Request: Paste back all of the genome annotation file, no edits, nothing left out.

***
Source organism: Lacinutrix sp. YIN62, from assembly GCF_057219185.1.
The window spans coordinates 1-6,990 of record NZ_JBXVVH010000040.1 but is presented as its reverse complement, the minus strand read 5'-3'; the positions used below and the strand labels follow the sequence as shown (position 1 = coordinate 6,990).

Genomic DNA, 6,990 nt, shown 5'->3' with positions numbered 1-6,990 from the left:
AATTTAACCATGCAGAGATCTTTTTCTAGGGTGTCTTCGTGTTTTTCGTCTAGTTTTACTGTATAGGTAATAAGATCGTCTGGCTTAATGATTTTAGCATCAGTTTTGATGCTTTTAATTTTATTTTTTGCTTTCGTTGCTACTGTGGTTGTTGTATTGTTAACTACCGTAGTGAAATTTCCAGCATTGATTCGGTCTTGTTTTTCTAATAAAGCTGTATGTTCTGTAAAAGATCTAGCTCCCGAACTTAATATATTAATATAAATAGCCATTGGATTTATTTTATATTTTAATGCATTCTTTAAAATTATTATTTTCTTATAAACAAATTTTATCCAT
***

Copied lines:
Source organism: Lacinutrix sp. YIN62, from assembly GCF_057219185.1.
The window spans coordinates 1-6,990 of record NZ_JBXVVH010000040.1 but is presented as its reverse complement, the minus strand read 5'-3'; the positions used below and the strand labels follow the sequence as shown (position 1 = coordinate 6,990).

Genomic DNA, 6,990 nt, shown 5'->3' with positions numbered 1-6,990 from the left:
AATTTAACCATGCAGAGATCTTTTTCTAGGGTGTCTTCGTGTTTTTCGTCTAGTTTTACTGTATAGGTAATAAGATCGTCTGGCTTAATGATTTTAGCATCAGTTTTGATGCTTTTAATTTTATTTTTTGCTTTCGTTGCTACTGTGGTTGTTGTATTGTTAACTACCGTAGTGAAATTTCCAGCATTGATTCGGTCTTGTTTTTCTAATAAAGCTGTATGTTCTGTAAAAGATCTAGCTCCCGAACTTAATATATTAATATAAATAGCCATTGGATTTATTTTATATTTTAATGCATTCTTTAAAATTATTATTTTCTTATAAACAAATTTTATCCAT